We are pleased to announce our August Online Recovery Talk speaker Sophie Smith. Sophie is an eating disorder advocate currently studying a Master of Social Work, aspiring to work within the mental health sector, specifically working alongside eating disorders.
Sophie first started noticing that something wasn’t quite right when she was at the age of fifteen where she developed her eating disorder and was at the age of nineteen when she started noticing things were wrong, as a number of red flags stood out over those 4 years including losing her period, being diagnosed with ulcerative colitis and increased binge eating. During this time Sophie had also noticed her restrictive eating that conveyed orthorexic tendencies where one becomes fixated on consuming only healthy, clean foods that lead to a very restrictive, controlling diet. Towards the end of 2017, Sophie started to realise the impact her eating disorder had taken on her life when experiences and activities were remembered as negative.
Significant triggers that had an impact on Sophie during this time included her brothers’ hospital admission when he was diagnosed with bipolar disorder as well as the body image pressures that had come with ballet growing up. Sophie describes the family stress and lack of control during these challenging times as triggers that had impacts on her disorder. Other triggers included Sophie’s underlying perfectionist personality and being weighed in PE class at school.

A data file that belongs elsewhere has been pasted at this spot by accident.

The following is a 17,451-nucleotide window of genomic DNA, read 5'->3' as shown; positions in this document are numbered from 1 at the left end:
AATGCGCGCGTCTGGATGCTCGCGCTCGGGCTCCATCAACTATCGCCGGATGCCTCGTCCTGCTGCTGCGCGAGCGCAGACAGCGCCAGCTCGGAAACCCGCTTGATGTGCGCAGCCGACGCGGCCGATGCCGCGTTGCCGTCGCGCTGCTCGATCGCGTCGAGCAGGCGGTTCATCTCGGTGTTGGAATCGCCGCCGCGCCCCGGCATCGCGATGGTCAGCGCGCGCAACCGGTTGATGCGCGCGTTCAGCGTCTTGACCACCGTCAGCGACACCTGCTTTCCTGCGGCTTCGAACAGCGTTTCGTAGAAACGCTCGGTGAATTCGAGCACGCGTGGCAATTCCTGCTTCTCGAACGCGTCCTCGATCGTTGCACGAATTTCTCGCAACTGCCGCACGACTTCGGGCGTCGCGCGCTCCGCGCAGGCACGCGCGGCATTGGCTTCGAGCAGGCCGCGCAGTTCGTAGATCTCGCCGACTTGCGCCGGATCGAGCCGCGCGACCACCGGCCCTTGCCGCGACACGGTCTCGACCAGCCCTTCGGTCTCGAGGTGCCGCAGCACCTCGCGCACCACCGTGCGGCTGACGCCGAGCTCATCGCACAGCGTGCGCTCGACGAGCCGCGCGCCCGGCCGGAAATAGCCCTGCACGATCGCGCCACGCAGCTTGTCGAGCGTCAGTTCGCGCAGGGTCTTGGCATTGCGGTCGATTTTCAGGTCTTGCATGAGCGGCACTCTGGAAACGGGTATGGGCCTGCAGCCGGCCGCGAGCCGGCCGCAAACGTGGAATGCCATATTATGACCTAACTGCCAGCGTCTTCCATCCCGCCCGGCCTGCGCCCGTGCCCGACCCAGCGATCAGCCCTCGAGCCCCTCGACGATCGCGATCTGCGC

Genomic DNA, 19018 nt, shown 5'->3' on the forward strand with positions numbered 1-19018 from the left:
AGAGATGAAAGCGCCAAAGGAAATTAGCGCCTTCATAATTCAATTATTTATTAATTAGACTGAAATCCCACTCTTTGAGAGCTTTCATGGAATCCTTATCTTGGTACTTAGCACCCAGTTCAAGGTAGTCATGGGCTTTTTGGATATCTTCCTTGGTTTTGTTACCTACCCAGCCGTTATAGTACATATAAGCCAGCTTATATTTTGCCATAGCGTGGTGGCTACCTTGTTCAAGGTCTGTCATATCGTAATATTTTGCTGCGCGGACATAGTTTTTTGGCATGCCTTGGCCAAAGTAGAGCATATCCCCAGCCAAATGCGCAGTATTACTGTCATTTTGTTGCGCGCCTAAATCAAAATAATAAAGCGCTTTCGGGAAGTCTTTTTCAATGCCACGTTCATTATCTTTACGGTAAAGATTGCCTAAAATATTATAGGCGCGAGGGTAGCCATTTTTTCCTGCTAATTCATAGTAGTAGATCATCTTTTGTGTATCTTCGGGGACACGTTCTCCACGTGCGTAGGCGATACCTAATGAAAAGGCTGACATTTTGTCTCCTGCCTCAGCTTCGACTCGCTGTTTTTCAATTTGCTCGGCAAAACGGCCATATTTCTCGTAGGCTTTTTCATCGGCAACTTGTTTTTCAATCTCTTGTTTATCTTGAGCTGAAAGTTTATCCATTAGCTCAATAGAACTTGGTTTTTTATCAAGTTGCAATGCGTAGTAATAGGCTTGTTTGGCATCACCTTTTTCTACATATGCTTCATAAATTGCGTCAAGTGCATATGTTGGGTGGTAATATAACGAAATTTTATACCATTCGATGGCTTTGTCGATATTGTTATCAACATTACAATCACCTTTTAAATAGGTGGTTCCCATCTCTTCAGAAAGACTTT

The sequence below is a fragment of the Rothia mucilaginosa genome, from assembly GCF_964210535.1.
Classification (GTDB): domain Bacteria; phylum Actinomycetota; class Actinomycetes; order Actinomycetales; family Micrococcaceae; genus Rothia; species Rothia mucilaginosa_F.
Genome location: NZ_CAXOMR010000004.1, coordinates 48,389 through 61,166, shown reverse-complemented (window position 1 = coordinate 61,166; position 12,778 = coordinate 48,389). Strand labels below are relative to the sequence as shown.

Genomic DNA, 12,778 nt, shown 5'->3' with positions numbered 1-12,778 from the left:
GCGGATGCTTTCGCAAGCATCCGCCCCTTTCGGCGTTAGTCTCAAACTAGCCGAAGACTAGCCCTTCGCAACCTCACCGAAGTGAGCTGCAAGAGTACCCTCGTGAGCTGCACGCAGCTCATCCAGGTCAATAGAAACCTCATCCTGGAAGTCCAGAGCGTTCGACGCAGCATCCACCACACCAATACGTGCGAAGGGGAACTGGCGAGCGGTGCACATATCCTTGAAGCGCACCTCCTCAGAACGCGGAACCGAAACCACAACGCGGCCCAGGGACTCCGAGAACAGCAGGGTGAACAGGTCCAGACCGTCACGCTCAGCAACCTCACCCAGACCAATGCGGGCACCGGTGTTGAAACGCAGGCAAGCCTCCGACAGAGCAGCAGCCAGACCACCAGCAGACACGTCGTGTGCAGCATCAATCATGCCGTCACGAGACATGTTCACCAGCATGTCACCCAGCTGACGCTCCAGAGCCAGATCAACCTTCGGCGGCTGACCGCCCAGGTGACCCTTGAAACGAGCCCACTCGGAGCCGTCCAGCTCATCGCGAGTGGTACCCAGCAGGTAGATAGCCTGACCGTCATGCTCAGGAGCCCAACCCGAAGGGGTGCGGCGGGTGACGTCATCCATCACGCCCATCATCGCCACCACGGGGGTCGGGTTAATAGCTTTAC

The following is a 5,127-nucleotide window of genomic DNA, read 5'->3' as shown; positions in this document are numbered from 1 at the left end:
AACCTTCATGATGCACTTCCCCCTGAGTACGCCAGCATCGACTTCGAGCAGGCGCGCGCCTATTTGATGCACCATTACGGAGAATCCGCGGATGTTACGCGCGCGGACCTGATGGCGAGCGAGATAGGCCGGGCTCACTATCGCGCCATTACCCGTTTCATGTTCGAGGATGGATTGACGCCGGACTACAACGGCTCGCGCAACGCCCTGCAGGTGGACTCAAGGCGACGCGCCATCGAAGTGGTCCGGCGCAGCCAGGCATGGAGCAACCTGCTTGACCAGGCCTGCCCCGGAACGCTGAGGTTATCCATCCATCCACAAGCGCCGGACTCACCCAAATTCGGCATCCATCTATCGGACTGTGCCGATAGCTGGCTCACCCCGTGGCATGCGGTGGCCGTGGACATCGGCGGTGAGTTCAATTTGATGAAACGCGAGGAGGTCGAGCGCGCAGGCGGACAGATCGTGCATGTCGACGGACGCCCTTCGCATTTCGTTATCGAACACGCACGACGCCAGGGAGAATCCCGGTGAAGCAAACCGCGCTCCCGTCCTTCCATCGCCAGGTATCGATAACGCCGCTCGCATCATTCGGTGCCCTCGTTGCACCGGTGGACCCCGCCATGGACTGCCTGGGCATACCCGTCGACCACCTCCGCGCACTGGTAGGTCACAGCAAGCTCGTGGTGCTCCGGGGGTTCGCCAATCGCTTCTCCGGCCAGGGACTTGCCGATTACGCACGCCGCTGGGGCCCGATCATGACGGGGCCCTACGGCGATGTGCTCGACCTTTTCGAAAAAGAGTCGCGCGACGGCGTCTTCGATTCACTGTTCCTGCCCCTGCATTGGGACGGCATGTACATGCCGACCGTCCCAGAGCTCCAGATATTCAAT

When Sophie decided to seek help and treatment, she had begun seeing a nutritionist who had referred her to a psychologist in which she began seeing in November 2017 alongside a dietitian for a year and a half. During this time, Sophie describes her recovery as something that happened quite ‘naturally’, where foods that she had avoided and starting slowly introducing back into her diet, didn’t have a negative impact on her anymore and that ‘nothing bad happened’ after eating them. Sophie’s holiday to England also had a huge impact on her recovery where she describes having the freedom to eat when she wanted to which motivated her to want to fully recover. This was when she had begun to notice that she was on the right track to recovery where she was able to enjoy food at Christmas for the first time without feelings of guilt and started to appreciate the little things in life again.
Although Sophie describes having a positive recovery experience, she also encountered some minor setbacks during this time which included the fracture of her hip and spine region. During this time Sophie struggled significantly with her body image as she was unable to exercise and had difficulties accepting her body due to the fear of gaining weight from lack of movement.
Sophie has now fully recovered from her eating disorder and is continuously inspiring those around her by touching on her personal experience through interviews and talks. Sophie’s advice for anyone who feels as though they may be showing signs of an eating disorder or struggling with one now is that recovery is possible and the importance of educating yourself through reading or finding supportive community forums or groups.